4.4. We need to ensure that children know they can reach out for help if they are living in abusive households. Any frontline professionals working with vulnerable children or speaking with them on a regular basis will be assessing risk within the home and taking appropriate action. Similarly, where professionals such as the police are working with a family experiencing domestic abuse, risk assessments should be taking place to establish whether it is safe and appropriate for any children to remain in the household.
4.5. It is also important during this time that consideration is given to ensuring those who may have contact with families, including neighbours and volunteers, know the signs of abuse or neglect and understand how to report concerns. The #TackleAbuseTogether hashtag has been used to share information on social media about this, including from the Department for Education and local authorities.
4.6. Employers can help support domestic abuse victims as well. The Employer’s Initiative on Domestic Abuse has put together a helpful toolkit for employers to help support domestic abuse victims during the COVID-19 outbreak, which is available on their website. This should be shared widely.
4.7. We want to be encouraging friends, family and neighbours to reach out to the National Helpline if they are concerned about anyone’s welfare or, in an emergency, to call the police.
4.8. We should all promote the Bright Sky app by Hestia which provides support and information to anyone who may be in an abusive relationship or those concerned about someone they know.
4.9. It’s important that support services are accessible for all domestic abuse victims. Some people may not have access to the internet or to social media, they may require translation services, or have other accessibility requirements. Funding for specialist support services will be vitally important.
4.10. We need to call on the Government to support domestic abuse services and continue to raise awareness about this important issue.
5.1. It is important that we target perpetrators to prevent their abusive behaviour from escalating. The Respect campaign #NoExcuseforAbuse helps perpetrators recognise their behaviour has become abusive and asks them to call the helpline and reach out for support.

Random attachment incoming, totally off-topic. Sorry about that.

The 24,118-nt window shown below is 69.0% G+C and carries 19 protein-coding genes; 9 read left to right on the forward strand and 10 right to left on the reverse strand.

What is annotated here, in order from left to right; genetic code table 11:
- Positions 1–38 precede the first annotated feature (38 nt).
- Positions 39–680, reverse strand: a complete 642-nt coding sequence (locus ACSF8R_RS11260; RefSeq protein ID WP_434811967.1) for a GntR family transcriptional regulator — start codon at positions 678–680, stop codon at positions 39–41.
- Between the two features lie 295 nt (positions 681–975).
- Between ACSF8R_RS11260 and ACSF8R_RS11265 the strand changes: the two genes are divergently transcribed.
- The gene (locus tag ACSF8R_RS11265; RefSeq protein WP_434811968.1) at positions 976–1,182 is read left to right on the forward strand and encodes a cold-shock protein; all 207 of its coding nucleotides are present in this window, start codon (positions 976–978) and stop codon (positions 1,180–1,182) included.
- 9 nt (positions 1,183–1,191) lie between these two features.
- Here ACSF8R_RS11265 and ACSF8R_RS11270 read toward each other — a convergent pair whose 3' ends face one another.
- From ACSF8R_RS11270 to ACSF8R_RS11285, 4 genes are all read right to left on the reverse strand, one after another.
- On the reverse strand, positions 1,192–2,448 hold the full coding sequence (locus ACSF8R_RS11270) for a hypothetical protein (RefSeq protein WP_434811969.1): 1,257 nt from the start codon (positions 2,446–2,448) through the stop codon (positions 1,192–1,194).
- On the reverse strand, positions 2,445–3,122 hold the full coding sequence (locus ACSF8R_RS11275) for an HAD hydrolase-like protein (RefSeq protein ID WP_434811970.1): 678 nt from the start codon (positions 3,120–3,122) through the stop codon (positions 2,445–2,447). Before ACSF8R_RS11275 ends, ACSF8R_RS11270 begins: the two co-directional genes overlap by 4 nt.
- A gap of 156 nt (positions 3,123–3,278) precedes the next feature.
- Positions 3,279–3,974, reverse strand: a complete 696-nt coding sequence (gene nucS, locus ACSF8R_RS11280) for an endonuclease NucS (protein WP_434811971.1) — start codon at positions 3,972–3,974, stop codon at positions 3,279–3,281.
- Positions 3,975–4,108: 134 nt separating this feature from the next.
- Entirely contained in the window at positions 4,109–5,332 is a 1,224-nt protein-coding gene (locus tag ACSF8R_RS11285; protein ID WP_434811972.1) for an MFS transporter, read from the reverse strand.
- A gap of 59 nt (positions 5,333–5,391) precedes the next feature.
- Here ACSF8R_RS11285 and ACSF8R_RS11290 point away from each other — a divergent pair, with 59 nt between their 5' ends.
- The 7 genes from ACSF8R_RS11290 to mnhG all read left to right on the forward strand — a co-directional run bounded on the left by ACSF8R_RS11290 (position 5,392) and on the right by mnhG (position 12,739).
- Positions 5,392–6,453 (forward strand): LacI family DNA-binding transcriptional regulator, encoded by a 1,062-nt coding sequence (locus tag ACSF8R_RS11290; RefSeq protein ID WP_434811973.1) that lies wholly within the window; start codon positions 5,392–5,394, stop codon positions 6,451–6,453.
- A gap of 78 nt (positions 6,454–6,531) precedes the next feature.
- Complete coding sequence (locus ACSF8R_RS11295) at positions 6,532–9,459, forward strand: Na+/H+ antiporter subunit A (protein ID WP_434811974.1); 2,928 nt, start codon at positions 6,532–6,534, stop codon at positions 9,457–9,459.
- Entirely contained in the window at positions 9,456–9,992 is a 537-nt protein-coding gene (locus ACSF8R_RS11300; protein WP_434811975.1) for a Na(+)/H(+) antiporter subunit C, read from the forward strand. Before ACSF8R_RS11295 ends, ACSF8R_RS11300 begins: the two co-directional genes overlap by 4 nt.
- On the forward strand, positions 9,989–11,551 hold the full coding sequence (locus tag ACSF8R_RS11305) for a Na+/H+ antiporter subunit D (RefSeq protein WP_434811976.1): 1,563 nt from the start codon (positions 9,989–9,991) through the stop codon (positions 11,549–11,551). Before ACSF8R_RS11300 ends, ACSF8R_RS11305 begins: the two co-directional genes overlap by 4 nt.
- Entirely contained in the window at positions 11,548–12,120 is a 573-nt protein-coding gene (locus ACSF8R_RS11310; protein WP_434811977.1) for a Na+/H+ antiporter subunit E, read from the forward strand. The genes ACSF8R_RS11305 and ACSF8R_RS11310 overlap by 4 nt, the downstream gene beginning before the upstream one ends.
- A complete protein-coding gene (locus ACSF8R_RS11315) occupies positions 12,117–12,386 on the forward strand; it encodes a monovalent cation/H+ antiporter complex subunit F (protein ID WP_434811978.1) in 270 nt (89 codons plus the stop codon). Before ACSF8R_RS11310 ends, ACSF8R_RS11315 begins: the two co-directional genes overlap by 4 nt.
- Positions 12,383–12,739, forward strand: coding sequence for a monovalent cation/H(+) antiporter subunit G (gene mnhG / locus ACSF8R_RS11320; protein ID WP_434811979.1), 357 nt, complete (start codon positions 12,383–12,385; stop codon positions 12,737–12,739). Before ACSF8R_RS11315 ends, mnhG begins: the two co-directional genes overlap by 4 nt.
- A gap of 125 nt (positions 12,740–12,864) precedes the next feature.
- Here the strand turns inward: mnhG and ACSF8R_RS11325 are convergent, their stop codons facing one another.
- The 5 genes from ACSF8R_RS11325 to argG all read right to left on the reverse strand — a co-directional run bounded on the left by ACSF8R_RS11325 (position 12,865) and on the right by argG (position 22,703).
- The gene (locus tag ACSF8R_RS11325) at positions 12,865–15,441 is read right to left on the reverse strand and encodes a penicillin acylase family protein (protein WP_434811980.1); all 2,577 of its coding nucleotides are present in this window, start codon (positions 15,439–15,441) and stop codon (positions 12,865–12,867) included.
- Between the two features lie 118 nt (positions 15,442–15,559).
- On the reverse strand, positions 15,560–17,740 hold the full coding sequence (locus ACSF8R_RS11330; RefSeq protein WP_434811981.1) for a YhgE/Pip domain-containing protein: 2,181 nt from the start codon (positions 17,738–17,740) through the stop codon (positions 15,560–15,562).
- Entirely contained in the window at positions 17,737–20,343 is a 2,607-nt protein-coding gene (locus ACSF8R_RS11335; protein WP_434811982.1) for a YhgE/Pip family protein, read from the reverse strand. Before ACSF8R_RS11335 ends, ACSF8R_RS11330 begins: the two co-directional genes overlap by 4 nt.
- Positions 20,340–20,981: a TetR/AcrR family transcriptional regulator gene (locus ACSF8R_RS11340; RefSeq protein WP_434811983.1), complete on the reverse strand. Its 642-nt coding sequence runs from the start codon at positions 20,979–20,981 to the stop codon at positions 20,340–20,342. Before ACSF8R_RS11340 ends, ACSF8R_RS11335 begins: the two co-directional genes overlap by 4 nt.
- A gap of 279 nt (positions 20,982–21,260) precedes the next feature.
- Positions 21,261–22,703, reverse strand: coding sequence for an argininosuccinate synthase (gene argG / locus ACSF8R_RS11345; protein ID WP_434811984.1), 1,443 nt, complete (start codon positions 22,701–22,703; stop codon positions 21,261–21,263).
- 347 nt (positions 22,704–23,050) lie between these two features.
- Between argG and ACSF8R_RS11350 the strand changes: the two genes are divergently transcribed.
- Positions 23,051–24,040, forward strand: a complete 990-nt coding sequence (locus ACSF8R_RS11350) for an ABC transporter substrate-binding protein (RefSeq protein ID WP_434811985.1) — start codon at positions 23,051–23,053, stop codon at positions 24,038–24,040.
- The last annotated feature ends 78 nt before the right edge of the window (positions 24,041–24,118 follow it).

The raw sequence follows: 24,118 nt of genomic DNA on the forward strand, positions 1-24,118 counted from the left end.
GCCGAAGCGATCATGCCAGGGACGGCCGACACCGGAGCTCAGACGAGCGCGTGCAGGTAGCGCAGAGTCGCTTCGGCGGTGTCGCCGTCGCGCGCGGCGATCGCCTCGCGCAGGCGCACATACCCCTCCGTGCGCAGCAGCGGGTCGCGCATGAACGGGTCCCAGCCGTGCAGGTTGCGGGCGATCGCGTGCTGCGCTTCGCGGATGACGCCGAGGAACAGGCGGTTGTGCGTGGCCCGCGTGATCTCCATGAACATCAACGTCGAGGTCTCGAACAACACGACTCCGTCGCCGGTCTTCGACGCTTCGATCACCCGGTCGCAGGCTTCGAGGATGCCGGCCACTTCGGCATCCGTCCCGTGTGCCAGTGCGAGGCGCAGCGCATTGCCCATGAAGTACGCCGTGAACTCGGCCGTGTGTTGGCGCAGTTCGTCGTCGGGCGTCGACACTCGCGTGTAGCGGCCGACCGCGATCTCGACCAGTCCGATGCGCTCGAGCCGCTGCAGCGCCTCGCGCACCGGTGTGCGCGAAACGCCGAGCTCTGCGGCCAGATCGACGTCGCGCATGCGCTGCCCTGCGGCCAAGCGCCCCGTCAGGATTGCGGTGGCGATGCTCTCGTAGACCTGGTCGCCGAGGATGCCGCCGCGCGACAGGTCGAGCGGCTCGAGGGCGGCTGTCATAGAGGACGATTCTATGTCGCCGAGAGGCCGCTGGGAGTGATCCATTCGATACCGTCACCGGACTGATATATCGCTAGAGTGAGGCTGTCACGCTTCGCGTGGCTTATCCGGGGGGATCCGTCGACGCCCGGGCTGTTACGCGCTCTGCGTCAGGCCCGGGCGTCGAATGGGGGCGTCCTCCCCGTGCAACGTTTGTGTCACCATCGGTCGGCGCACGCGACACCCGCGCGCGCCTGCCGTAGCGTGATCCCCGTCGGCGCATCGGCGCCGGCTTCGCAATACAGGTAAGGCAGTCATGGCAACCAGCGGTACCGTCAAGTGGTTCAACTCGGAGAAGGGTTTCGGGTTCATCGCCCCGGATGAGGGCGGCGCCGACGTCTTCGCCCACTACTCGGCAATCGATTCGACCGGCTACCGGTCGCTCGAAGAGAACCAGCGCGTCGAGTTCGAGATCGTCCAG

5.2. We need continued strong partnership working between the police, health, housing, local government, the voluntary and community sector and the Government to help support domestic abuse victims – and tackle abusive behaviour.
5.3. This includes good information-sharing between agencies and comprehensive data collection: monitoring the number of calls to the police and the national helpline, as well as local services.
5.4. Multi-agency safeguarding arrangements are also considering local arrangements for protecting children at this time, ensuring that the key safeguarding partners (councils, police and health) and other agencies, including schools, are prioritising resources and amending their activity to keep children safe.
5.5. It has been positive to see the Ministry for Housing, Communities and Local Government (MHCLG) sharing resources through its coronavirus bulletins on tackling domestic abuse and child abuse.
6.1. Alongside the national campaign #YouAreNotAlone, councils and their partners have been raising awareness of the local domestic abuse services available. Local authorities have been working with the police and the wider domestic abuse sector to ensure domestic abuse victims are reassured they can reach out for help and it will be available. It would also be helpful if police services could support further signposting and widely publicise how a victim of domestic violence can obtain their help, for example, that an individual can call 999 and press 55 once connected to obtain assistance without the need to speak
6.2. Whilst a lot of community support is continuing, some services have needed to adjust how they deliver programmes. For example, some perpetrator programmes that normally provide one-to-one training sessions now have to be delivered over the phone or via videolink.
6.3. We understand the refuge and emergency accommodation sector is also having to adjust to the new social-distancing/self-isolating measures as a result of the COVID-19 outbreak. As a range of vital facilities such as bathrooms and kitchens are communal areas, this has presented some challenges for residents who are presenting symptoms and who are required to self-isolate.
6.4. The LGA will continue to work closely with the Domestic Abuse Commissioner, the MHCLG, and the wider domestic abuse sector and partners to help tackle this important issue.
6.5. Councils have reported significant issues in accessing appropriate personal protective equipment (PPE) for children’s social workers, which can make home visits and responding to the needs of victims challenging. For example, one council reported a case in which a social worker went into a home to remove a young child at risk without any PPE. The parents were spitting at them claiming they had COVID-19. The accompanying police were in full PPE as were the A&E staff that received the child. While the social worker continued with their job and ensured the child was safe, we are concerned that experiences such as this suggest an undervaluing of the workforce and risk their resilience.
7.1. It is positive the Government has published guidance and advice, as well as funding and support for domestic abuse charities and providers. Over the coming weeks, all agencies will need to work together to ensure support is available for domestic abuse victims and they feel able to come forward and seek help.
7.2. Other countries have highlighted concerns about the increase in domestic abuse during the coronavirus outbreak. It would be useful to learn from these international examples to see if there’s any further provision that could be put in place or examples of best practice we can learn from.